The term you wanted was not wood shrink but differential expansion and contraction. Wood and other materials have different rates of expansion and contraction and there is where you get the potential for stress where the two are bonded.

I used the term “shrink” because I have had wood items that have permanently changed shape as a result of humidity fluctuations. I was mistaken though. Items to which this has happened will expand and contract, but in worst cases, remain a little larger than their original size permanently.

How often do people in Maine re-varnish?

Have no idea as I am not everyone
but my wood canvas boats have a lot of coats of varnish. I do it every four or five years and only where needed. Not all areas get wear so some of the varnish is original from 1996.

It probably depends on the wood though. I have cherry and spruce gunwales.

varnish over epoxy
I built two wooden sea kayaks. Although I painted the hulls the decks were bright finished with varnish. Those boats were stored indoors. I had them for 5 or 6 years before I saw any need to touch up the varnish finish. Storing them outdoors might well have made a difference.

I have bright finished the rails on a number of my flat water canoes. These days, rather than using varnish alone, I will first apply a clear, low viscosity epoxy and then marine varnish over that. I believe the epoxy seals the wood better and makes for a more durable finish. I have no real proof of this, but I have read the same opinion voiced by folks who frequent the wooden boat forums. I don’t usually bright finish the rails of whitewater boats as they are too subject to getting scratched but I will sometimes bright finish thwarts or seat frames and hangers.

Not Main, but here…
It all depends on how it’s stored and how it’s used. My poling canoes get a lot of wear on the finish especially on the top of the thwarts and seats, partly because of the extra poles riding in the boat during use. I have to re-varnish that wood once a year or so. The thwart and seat frame ends and bottoms are protected from wear and from UV, so they don’t need to be done nearly as often.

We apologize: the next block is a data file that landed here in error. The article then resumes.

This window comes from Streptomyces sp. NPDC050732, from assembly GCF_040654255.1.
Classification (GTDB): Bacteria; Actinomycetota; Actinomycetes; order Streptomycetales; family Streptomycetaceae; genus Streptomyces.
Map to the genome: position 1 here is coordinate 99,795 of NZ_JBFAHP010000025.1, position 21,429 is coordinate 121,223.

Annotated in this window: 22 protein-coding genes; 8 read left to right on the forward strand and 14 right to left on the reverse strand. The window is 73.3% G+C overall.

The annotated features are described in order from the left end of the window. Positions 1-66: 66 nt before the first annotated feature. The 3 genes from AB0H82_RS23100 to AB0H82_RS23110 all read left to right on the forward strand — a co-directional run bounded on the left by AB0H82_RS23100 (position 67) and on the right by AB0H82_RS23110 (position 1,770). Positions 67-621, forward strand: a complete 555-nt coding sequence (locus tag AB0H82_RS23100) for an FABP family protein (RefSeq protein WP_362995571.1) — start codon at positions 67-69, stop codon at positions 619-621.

My canoes that only get paddled can go several years between touch-ups. Even the one that gets stored outside (under cover and upside down). Don’t remember how many years I had my last Malecite (5? 6? More?), but I only had to varnish the rails a couple times (spar varnish), and the seats & thwarts - never. Of course - it didn’t get used as much or as hard.

Something else just occurred to me. I slide my canoe onto the roof rack of my car. Would doing this destroy wood gunwales?

Any abrasion…
…will wear through the varnish. Then it will be wearing on exposed wood. That exposed wood, if left untreated, will also be subject to water intrusion and uv damage. They won’t fall apart overnight, but their life will be shortened. I don’t slide my wood gunwales. Instead, I set them on from the side. If I’m using racks with no soft pads, I slit one side of short sections of pool noodle and slip them over the gunwales for protection.

I slide too

– Last Updated: Sep-18-15 10:16 AM EST –

and I use short lengths of clear PVC tubing slid over the gunwales where the gunwale meets the bar ( or loadstop or gunwale bracket)

Abrasion happens more during transport from wind buffeting.

You can also use pool noodle but that wont last as long.

I havent had any wear from loading though my bars are round.. You can cover with carpet if you are concerned..

Yeah, carpet works great
Sliding the boat up on the rack is harmless to wood gunwales if the bars are covered with carpet.

Someone else said that wear on the wood is worse during transport, and I’ve found that to be true (I found out when the carpet covering had shifted at one of the contact points). That’s another good reason to use some kind of padding, and/or a support system that helps minimize boat movement.

Overall, it only takes some minor precautions, in terms of your roof rack use, to keep your wood gunwales in good shape.